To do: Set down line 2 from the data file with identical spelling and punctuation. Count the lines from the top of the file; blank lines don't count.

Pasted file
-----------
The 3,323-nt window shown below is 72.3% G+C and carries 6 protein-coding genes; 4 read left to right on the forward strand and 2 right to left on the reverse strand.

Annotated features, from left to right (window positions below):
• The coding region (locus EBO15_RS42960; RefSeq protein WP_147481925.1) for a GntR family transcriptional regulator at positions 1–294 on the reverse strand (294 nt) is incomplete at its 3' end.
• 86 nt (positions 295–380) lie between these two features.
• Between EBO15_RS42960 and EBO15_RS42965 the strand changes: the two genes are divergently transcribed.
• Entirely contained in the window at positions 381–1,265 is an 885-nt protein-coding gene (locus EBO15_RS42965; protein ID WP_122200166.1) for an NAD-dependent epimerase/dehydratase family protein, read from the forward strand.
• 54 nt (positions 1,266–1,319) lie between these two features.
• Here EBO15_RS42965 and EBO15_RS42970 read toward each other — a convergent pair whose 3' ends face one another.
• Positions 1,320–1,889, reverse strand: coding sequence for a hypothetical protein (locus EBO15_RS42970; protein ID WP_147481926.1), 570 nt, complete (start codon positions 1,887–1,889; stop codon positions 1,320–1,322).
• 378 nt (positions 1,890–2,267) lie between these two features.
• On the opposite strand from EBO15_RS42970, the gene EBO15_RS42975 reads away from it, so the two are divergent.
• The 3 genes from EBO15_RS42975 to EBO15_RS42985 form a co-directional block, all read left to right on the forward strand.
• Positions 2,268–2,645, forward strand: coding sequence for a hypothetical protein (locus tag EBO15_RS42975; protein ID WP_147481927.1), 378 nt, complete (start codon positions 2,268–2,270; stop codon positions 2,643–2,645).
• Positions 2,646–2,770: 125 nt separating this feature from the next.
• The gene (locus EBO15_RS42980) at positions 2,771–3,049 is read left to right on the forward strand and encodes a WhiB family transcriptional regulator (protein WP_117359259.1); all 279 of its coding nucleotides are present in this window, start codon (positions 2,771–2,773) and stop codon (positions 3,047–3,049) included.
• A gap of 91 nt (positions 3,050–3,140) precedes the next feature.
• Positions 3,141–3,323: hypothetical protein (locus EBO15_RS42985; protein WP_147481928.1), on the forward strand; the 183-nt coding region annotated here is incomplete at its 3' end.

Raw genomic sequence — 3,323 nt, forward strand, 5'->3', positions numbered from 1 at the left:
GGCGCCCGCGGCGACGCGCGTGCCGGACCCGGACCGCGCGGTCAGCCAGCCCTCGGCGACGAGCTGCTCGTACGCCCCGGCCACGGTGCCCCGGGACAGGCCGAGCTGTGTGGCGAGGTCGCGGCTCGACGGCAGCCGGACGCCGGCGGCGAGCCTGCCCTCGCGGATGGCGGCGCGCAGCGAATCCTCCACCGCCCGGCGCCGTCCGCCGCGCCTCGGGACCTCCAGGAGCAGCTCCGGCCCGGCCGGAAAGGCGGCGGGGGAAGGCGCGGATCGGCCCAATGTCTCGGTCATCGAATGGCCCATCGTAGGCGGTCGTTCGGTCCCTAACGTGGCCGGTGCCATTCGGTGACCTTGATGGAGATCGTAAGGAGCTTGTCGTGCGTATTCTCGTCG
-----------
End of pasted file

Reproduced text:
Annotated features, from left to right (window positions below):